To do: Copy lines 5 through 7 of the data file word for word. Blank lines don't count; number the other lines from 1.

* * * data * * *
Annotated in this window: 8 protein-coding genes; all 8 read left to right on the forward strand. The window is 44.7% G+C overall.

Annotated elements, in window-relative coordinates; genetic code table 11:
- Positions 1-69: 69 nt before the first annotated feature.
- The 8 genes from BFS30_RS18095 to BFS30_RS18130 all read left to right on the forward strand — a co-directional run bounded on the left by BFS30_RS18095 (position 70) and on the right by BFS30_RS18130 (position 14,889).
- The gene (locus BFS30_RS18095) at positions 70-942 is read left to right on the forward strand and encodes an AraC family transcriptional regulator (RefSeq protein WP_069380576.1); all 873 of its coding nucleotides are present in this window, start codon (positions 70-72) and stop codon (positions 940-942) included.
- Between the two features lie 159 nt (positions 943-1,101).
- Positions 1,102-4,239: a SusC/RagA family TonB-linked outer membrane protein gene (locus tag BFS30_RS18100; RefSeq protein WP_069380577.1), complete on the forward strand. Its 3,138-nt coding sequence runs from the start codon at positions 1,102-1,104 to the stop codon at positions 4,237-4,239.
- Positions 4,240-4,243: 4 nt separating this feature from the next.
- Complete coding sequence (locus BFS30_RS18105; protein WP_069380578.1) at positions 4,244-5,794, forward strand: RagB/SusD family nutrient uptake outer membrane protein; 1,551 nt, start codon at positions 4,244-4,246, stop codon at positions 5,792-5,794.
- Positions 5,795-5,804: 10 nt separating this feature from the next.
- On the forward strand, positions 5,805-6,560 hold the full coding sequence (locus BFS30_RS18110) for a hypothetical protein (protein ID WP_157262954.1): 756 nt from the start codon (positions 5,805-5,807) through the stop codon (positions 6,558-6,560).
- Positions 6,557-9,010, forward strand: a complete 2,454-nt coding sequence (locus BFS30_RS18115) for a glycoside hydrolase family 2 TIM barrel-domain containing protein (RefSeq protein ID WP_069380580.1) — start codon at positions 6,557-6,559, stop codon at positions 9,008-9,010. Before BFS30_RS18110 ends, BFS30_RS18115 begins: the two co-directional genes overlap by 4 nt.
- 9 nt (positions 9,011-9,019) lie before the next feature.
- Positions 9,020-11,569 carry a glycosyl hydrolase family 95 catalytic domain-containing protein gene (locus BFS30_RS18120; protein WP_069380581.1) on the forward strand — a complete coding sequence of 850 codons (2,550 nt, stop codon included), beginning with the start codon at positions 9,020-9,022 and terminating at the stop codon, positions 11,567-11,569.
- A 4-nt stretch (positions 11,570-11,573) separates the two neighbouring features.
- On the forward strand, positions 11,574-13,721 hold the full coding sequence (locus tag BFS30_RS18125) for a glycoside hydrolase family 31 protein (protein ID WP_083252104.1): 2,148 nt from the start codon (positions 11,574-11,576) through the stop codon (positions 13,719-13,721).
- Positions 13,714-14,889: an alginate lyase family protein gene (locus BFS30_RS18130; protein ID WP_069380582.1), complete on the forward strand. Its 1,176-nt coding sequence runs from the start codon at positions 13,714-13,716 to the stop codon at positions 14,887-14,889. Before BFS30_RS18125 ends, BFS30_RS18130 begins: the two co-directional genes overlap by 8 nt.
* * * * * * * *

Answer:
- The gene (locus BFS30_RS18095) at positions 70-942 is read left to right on the forward strand and encodes an AraC family transcriptional regulator (RefSeq protein WP_069380576.1); all 873 of its coding nucleotides are present in this window, start codon (positions 70-72) and stop codon (positions 940-942) included.
- Between the two features lie 159 nt (positions 943-1,101).
- Positions 1,102-4,239: a SusC/RagA family TonB-linked outer membrane protein gene (locus tag BFS30_RS18100; RefSeq protein WP_069380577.1), complete on the forward strand. Its 3,138-nt coding sequence runs from the start codon at positions 1,102-1,104 to the stop codon at positions 4,237-4,239.